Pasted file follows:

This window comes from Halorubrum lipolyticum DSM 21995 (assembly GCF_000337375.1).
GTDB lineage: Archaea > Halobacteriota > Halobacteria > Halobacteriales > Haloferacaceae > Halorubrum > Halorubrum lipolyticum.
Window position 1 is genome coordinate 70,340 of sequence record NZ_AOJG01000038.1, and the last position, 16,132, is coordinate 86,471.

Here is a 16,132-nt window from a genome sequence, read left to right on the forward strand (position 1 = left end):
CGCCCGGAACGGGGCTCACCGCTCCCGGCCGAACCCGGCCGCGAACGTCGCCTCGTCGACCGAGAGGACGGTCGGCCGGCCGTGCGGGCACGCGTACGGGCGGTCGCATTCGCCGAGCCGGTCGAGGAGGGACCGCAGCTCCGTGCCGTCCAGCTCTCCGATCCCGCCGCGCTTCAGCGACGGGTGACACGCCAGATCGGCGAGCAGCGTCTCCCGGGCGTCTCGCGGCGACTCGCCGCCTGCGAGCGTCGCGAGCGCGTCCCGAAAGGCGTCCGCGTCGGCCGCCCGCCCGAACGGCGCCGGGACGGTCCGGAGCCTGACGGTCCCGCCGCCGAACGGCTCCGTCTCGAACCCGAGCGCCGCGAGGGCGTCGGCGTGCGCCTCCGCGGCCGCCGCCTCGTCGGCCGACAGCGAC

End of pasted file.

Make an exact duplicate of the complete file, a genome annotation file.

This window comes from Halorubrum lipolyticum DSM 21995 (assembly GCF_000337375.1).
GTDB lineage: Archaea > Halobacteriota > Halobacteria > Halobacteriales > Haloferacaceae > Halorubrum > Halorubrum lipolyticum.
Window position 1 is genome coordinate 70,340 of sequence record NZ_AOJG01000038.1, and the last position, 16,132, is coordinate 86,471.

Here is a 16,132-nt window from a genome sequence, read left to right on the forward strand (position 1 = left end):
CGCCCGGAACGGGGCTCACCGCTCCCGGCCGAACCCGGCCGCGAACGTCGCCTCGTCGACCGAGAGGACGGTCGGCCGGCCGTGCGGGCACGCGTACGGGCGGTCGCATTCGCCGAGCCGGTCGAGGAGGGACCGCAGCTCCGTGCCGTCCAGCTCTCCGATCCCGCCGCGCTTCAGCGACGGGTGACACGCCAGATCGGCGAGCAGCGTCTCCCGGGCGTCTCGCGGCGACTCGCCGCCTGCGAGCGTCGCGAGCGCGTCCCGAAAGGCGTCCGCGTCGGCCGCCCGCCCGAACGGCGCCGGGACGGTCCGGAGCCTGACGGTCCCGCCGCCGAACGGCTCCGTCTCGAACCCGAGCGCCGCGAGGGCGTCGGCGTGCGCCTCCGCGGCCGCCGCCTCGTCGGCCGACAGCGAC